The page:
Experimental evaluation of commercial heat exchangers for use as PCM thermal storage systems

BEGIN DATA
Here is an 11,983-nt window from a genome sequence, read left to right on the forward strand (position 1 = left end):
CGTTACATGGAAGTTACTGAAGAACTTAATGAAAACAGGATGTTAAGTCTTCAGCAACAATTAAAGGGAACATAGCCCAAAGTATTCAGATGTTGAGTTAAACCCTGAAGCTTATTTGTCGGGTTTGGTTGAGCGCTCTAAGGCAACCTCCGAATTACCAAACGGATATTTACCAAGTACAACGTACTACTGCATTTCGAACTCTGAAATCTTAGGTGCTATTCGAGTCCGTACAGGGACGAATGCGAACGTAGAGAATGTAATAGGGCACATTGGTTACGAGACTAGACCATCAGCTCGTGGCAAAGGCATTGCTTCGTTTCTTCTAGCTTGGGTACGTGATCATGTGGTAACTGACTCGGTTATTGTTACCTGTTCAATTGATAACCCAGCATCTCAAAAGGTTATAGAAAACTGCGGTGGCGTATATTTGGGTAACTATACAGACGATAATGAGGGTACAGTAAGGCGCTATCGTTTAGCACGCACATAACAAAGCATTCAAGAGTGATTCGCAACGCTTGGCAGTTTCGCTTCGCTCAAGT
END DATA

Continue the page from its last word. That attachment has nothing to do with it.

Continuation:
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Phase change materials (PCM) possess a great capacity of accumulation of energy in their temperature of fusion thanks to the latent heat. These materials are used in applications where it is necessary to store energy due to the temporary phase shift between the offer and demand of thermal energy. Thus, possible applications are the solar systems as well as the recovery of residual heat for its posterior use in other processes. In spite of this great potential, the practical feasibility of latent heat storage with PCM is still limited, mainly due to a rather low thermal conductivity. This low conductivity implies small heat transfer coefficients and, consequently, thermal cycles are slow and not suitable for most of the potential applications. This work investigates experimentally the heat transfer process during melting (charge) and solidification (discharge) of five small heat exchangers working as latent heat thermal storage systems. Commercial paraffin RT35 is used as PCM filling one side of the heat exchanger and water circulates through the other side as heat transfer fluid. Average thermal power values are evaluated for various operating conditions and compared among the heat exchangers studied. When the comparison is done for average power per unit area and per average temperature gradient, results show that the double pipe heat exchanger with the PCM embedded in a graphite matrix (DPHX-PCM matrix) is the one with higher values, in the range of 700–800 W/m2-K, which are one order of magnitude higher than the ones presented by the second best. Onthe other hand, the compact heat exchanger (CompHX-PCM) is by large the one with the highest average thermal power (above 1 kW), as it has the highest ratio of heat transfer area to external volume.